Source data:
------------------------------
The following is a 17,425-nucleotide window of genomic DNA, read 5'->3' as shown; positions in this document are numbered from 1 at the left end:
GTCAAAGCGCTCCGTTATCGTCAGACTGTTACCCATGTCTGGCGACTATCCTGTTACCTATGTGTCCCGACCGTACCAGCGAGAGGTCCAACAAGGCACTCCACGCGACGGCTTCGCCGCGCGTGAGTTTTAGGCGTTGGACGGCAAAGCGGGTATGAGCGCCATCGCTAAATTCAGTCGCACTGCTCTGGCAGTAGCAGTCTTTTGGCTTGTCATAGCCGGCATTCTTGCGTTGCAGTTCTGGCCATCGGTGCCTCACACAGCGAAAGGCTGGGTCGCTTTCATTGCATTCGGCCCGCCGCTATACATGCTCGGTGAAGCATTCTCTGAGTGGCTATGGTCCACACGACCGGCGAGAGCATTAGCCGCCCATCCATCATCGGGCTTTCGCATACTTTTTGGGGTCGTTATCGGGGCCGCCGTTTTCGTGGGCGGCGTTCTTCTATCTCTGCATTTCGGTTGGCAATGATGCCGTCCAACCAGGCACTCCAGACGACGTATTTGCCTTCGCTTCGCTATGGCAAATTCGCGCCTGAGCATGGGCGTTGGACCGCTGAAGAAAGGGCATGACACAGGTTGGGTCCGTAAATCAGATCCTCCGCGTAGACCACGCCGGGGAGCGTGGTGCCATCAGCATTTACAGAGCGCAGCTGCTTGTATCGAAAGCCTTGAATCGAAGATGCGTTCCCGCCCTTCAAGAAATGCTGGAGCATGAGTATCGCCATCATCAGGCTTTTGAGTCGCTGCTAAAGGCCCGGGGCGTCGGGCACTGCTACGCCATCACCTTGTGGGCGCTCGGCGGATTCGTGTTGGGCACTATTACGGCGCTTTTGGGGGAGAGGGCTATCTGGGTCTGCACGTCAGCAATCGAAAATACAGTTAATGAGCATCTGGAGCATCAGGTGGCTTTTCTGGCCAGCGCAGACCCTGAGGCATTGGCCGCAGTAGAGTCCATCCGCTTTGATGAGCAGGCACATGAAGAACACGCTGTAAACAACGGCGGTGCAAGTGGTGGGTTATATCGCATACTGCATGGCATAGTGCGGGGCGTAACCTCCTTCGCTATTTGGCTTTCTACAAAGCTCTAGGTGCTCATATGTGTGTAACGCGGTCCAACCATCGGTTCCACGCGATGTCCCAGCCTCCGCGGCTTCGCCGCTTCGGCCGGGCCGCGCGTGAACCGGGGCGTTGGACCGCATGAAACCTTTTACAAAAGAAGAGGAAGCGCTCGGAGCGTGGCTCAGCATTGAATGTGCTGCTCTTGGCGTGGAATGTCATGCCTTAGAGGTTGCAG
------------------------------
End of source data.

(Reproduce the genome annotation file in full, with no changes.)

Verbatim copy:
The following is a 17,425-nucleotide window of genomic DNA, read 5'->3' as shown; positions in this document are numbered from 1 at the left end:
GTCAAAGCGCTCCGTTATCGTCAGACTGTTACCCATGTCTGGCGACTATCCTGTTACCTATGTGTCCCGACCGTACCAGCGAGAGGTCCAACAAGGCACTCCACGCGACGGCTTCGCCGCGCGTGAGTTTTAGGCGTTGGACGGCAAAGCGGGTATGAGCGCCATCGCTAAATTCAGTCGCACTGCTCTGGCAGTAGCAGTCTTTTGGCTTGTCATAGCCGGCATTCTTGCGTTGCAGTTCTGGCCATCGGTGCCTCACACAGCGAAAGGCTGGGTCGCTTTCATTGCATTCGGCCCGCCGCTATACATGCTCGGTGAAGCATTCTCTGAGTGGCTATGGTCCACACGACCGGCGAGAGCATTAGCCGCCCATCCATCATCGGGCTTTCGCATACTTTTTGGGGTCGTTATCGGGGCCGCCGTTTTCGTGGGCGGCGTTCTTCTATCTCTGCATTTCGGTTGGCAATGATGCCGTCCAACCAGGCACTCCAGACGACGTATTTGCCTTCGCTTCGCTATGGCAAATTCGCGCCTGAGCATGGGCGTTGGACCGCTGAAGAAAGGGCATGACACAGGTTGGGTCCGTAAATCAGATCCTCCGCGTAGACCACGCCGGGGAGCGTGGTGCCATCAGCATTTACAGAGCGCAGCTGCTTGTATCGAAAGCCTTGAATCGAAGATGCGTTCCCGCCCTTCAAGAAATGCTGGAGCATGAGTATCGCCATCATCAGGCTTTTGAGTCGCTGCTAAAGGCCCGGGGCGTCGGGCACTGCTACGCCATCACCTTGTGGGCGCTCGGCGGATTCGTGTTGGGCACTATTACGGCGCTTTTGGGGGAGAGGGCTATCTGGGTCTGCACGTCAGCAATCGAAAATACAGTTAATGAGCATCTGGAGCATCAGGTGGCTTTTCTGGCCAGCGCAGACCCTGAGGCATTGGCCGCAGTAGAGTCCATCCGCTTTGATGAGCAGGCACATGAAGAACACGCTGTAAACAACGGCGGTGCAAGTGGTGGGTTATATCGCATACTGCATGGCATAGTGCGGGGCGTAACCTCCTTCGCTATTTGGCTTTCTACAAAGCTCTAGGTGCTCATATGTGTGTAACGCGGTCCAACCATCGGTTCCACGCGATGTCCCAGCCTCCGCGGCTTCGCCGCTTCGGCCGGGCCGCGCGTGAACCGGGGCGTTGGACCGCATGAAACCTTTTACAAAAGAAGAGGAAGCGCTCGGAGCGTGGCTCAGCATTGAATGTGCTGCTCTTGGCGTGGAATGTCATGCCTTAGAGGTTGCAG